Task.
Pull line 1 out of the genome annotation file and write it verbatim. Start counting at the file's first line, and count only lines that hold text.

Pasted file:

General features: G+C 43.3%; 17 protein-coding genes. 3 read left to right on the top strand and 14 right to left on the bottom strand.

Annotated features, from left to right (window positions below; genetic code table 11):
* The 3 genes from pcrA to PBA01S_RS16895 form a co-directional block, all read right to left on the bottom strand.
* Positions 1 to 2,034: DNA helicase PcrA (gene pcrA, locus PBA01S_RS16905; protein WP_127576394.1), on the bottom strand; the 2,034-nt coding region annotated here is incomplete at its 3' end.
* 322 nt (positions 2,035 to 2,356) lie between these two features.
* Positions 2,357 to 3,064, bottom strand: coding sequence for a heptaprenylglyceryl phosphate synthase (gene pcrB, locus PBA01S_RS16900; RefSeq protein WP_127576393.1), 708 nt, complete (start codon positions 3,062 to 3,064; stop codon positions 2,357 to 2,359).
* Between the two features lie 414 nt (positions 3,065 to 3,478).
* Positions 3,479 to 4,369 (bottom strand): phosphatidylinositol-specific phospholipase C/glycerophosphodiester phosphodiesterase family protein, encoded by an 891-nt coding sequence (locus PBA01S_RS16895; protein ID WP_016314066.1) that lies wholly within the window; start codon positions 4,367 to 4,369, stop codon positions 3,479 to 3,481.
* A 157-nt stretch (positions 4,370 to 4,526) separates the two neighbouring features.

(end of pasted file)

General features: G+C 43.3%; 17 protein-coding genes. 3 read left to right on the top strand and 14 right to left on the bottom strand.